Even while they were short one justice (at least until this morning), the Supremes managed to muster a 5-3 vote along ideological lines last night in the case of Democratic National Committee v. Wisconsin State Legislature. This case was strikingly similar to a previous appeal coming out of Pennsylvania where the justices deadlocked in a 4-4 tie. The Wisconsin state DNC had been pushing to allow mail-in ballots to be counted if they arrived as much as six days after the polls closed on election day. A lower court had shot down that plan and Chief Justice John Roberts joined the four conservative justices in refusing to overturn their decision. The lower court’s ruling will now stand and the late ballots will not be accepted. (NBC News)

Wisconsin cannot count mail ballots that arrive well after the polls close, under an order issued Monday by the U.S. Supreme Court, a defeat for Democrats in a battleground state.

Buy a vote of 5-3, the justices declined to lift a lower court ruling preventing the state from counting mail ballots that arrive as much as six days after election day. Justices Stephen Breyer, Sonia Sotomayor and Elena Kagan said they would have granted the request.

Voting rights groups, the state and national Democratic parties, and the League of women Voters filed lawsuits seeking to extend the deadline for accepting mail-in ballots. They said the flood of absentee ballots and problems arising from the pandemic make it harder for voters to receive their mail ballots and return them on time.

Of course, over at Vox, Ian Millhiser sees this as the end of the world… potentially.

What is surprising, however, is two concurring opinions by Justices Neil Gorsuch and Brett Kavanaugh, each of which takes aim at one of the most foundational principles of American constitutional law: the rule that the Supreme Court of the United States has the final word on questions of federal law but the highest court in each state has the final word on questions of state law.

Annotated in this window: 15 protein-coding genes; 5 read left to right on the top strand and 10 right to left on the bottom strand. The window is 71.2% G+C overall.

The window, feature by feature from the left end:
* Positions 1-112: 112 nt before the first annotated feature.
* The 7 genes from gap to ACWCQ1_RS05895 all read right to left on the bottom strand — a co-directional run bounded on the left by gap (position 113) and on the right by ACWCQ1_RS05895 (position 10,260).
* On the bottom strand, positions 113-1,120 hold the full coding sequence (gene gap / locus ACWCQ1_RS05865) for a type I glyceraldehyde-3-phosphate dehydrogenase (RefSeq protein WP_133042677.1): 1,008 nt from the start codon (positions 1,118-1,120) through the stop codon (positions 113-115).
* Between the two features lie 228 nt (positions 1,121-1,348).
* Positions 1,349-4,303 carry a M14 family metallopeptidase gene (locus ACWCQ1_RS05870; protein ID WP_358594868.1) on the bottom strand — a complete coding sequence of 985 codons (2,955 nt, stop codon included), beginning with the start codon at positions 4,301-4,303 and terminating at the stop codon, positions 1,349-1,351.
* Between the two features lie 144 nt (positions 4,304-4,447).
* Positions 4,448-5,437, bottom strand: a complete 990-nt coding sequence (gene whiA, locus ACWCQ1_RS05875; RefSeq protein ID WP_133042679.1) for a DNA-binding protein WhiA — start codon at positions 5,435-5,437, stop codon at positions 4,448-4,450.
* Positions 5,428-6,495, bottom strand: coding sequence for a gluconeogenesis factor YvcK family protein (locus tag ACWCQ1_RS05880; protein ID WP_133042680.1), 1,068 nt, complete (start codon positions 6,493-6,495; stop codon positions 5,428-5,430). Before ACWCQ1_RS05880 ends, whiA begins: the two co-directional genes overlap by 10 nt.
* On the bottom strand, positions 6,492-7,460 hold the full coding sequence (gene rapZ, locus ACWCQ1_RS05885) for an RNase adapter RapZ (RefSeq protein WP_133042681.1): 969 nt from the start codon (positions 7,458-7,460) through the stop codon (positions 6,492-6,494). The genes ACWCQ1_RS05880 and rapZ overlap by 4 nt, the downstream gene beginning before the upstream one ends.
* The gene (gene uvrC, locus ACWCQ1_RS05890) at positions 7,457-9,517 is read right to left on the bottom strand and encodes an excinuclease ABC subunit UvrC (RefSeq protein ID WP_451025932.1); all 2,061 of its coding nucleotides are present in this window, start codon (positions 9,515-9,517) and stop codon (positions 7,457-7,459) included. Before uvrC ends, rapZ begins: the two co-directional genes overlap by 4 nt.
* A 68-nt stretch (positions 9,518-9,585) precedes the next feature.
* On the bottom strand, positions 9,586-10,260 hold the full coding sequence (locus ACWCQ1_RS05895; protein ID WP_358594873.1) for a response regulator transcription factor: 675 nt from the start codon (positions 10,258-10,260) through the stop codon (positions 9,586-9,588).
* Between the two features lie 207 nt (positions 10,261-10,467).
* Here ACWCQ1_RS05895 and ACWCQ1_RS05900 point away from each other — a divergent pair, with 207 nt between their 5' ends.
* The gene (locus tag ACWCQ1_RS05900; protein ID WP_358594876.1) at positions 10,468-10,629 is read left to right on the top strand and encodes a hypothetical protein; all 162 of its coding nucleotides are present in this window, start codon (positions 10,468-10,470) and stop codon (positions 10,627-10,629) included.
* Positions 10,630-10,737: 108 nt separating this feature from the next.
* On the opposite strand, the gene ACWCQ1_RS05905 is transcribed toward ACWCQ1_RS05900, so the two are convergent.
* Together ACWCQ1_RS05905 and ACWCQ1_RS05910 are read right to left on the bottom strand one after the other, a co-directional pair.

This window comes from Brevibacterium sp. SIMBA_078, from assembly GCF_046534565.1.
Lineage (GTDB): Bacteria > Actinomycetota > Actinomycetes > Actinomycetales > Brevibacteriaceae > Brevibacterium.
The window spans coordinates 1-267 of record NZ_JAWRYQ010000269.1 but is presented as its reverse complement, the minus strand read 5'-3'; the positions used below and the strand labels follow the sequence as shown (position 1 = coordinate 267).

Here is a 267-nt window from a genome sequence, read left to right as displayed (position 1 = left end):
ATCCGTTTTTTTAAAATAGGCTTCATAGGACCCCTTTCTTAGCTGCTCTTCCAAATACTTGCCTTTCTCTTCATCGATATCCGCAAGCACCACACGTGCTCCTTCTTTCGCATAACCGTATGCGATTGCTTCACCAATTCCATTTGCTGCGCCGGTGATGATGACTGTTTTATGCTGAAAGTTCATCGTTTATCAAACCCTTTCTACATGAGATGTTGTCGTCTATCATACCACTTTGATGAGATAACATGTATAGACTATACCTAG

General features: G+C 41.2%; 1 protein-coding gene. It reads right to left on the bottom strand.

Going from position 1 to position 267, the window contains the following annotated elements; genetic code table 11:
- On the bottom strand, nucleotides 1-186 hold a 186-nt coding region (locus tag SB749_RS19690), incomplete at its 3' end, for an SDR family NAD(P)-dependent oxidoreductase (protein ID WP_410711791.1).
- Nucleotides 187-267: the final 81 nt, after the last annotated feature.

This division of power is implicit in our very system of government. As the Supreme Court has explained, the states and the federal government coexist in a system of “dual sovereignty.” Both the federal government and the states have an independent power to make their own law, to enforce it, and to decide how their own law shall apply to individual cases.

That’s one of the more curious claims about the relationship between the state and federal courts in recent memory. The Supreme Court is asked to hear cases regarding state law all of the time. It’s certainly true that the Supremes have traditionally allowed state supreme courts to have their way when it comes to laws that are specific to only the residents of that state and which don’t fly in the face of the Constitution. But any state law that violates the constitutional rights of the state’s citizens will be struck down, as has happened on a regular basis.

Some may see something of a contradiction in the way the SCOTUS justices wound up handling this case from Wisconsin and their recent decision in Republican Party of Pennsylvania v. Boockvar. There may be questions as to the underlying motivations of the individual justices in each case, but the final rulings actually produced the traditional, expected result. In each case, the Supremes wound up leaving the decision about state election laws in the hands of the state courts.

Why? Because as John Roberts himself opined, the court should be hesitant to overthrow a state election law or state court decision so close to an election that’s already in progress. In Pennsylvania, the Democrats prevailed in extending the deadline for accepting mail-in ballots. In Wisconsin, they failed. In each case, the court refused to overrule the state court. Granted, we might speculate that if Amy Coney Barrett had already been seated when Boockvar landed in their laps it might have gone the other way, but that’s a hypothetical situation for scholars to debate in the years to come.

Our highest court can and should defer to the rights of the individual states to make their own rules provided they all do so in a constitutionally sound way. The Supremes have recently signaled that they’re taking the same approach with how each state handles the current pandemic. But when state actors from any branch of the government begin behaving in a distinctly unconstitutional fashion, that’s when the Supremes must step in.